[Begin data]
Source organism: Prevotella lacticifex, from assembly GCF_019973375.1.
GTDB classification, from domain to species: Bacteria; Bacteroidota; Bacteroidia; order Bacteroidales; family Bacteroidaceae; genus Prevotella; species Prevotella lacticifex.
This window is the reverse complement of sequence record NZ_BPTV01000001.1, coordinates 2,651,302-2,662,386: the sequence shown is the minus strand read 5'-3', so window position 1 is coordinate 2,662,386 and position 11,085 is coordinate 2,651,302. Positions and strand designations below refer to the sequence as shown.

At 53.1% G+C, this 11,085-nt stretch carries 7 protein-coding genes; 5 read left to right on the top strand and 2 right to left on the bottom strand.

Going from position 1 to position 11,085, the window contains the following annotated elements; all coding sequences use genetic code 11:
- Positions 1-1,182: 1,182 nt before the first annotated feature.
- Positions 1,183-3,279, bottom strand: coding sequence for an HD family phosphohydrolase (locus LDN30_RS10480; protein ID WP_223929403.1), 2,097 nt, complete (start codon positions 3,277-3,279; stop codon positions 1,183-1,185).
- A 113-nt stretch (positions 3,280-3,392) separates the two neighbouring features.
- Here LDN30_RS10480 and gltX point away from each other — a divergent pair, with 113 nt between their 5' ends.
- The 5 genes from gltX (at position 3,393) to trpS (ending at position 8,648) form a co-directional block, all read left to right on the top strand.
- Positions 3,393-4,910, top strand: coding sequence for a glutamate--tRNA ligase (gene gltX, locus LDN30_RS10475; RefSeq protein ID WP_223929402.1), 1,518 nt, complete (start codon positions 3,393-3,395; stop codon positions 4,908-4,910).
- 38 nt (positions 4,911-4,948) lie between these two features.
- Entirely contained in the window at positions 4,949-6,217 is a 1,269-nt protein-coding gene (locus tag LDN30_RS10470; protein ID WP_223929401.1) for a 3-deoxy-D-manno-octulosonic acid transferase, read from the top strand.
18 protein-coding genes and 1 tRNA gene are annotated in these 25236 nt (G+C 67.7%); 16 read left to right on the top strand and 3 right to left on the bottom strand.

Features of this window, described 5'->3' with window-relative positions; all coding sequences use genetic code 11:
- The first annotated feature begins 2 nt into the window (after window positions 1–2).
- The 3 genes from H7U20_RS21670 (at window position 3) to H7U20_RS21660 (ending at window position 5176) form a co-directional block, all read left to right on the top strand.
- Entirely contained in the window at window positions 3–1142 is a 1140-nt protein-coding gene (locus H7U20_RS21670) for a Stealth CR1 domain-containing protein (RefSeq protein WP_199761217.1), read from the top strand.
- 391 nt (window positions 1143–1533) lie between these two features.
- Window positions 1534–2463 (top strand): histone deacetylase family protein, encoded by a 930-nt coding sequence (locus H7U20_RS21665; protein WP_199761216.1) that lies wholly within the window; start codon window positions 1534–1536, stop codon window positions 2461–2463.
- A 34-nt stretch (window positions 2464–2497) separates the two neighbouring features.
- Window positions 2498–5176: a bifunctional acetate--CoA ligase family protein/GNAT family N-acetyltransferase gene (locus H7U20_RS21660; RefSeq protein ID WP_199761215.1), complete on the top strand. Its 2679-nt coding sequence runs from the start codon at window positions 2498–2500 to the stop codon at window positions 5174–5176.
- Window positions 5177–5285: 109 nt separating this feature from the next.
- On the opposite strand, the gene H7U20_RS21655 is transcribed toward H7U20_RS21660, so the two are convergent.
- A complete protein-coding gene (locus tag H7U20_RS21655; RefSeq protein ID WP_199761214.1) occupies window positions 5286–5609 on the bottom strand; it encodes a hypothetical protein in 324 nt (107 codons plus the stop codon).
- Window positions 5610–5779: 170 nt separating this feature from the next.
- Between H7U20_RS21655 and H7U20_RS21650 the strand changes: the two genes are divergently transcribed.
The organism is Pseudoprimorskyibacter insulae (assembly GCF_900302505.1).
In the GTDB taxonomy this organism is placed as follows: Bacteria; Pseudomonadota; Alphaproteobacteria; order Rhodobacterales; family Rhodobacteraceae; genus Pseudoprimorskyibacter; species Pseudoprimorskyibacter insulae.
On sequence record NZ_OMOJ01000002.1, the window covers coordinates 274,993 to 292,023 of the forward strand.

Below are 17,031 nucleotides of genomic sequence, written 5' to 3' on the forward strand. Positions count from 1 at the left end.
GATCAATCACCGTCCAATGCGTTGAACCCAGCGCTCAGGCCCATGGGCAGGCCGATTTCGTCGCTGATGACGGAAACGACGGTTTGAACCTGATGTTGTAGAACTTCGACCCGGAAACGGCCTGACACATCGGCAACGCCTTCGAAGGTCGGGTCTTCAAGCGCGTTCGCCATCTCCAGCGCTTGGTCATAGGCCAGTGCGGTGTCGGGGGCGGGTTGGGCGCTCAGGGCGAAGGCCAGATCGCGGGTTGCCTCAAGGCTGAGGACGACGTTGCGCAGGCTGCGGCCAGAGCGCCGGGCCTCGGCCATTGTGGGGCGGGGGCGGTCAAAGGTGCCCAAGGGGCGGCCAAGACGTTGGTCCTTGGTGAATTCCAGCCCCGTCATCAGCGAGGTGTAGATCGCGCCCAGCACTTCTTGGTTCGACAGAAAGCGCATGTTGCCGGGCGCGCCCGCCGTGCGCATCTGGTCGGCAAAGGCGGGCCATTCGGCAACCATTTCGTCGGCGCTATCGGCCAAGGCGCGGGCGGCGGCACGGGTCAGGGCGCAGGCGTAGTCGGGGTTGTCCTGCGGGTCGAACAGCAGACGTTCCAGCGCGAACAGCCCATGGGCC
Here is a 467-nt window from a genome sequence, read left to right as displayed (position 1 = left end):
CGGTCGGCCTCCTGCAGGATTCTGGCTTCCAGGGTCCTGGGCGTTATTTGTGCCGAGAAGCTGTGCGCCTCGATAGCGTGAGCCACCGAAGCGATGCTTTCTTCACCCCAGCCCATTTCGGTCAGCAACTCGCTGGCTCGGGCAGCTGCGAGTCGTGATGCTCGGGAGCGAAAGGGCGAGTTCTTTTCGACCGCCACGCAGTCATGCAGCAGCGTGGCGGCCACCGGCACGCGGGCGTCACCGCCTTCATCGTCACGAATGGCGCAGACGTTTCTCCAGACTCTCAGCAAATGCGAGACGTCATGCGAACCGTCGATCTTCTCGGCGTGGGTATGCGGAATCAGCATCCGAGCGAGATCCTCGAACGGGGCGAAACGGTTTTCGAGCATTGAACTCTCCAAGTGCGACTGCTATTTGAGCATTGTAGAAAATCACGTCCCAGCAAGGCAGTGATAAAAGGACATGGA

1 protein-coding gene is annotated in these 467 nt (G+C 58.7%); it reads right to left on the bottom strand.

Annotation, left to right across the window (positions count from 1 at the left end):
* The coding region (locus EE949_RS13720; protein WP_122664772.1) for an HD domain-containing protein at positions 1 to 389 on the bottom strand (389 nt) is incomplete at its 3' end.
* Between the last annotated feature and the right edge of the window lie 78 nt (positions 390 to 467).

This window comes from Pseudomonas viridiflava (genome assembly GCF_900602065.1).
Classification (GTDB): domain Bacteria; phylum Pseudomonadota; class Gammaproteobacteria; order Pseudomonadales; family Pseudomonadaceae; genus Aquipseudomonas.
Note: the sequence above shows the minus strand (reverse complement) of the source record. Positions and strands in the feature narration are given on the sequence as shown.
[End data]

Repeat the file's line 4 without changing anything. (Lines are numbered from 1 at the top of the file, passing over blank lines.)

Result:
At 53.1% G+C, this 11,085-nt stretch carries 7 protein-coding genes; 5 read left to right on the top strand and 2 right to left on the bottom strand.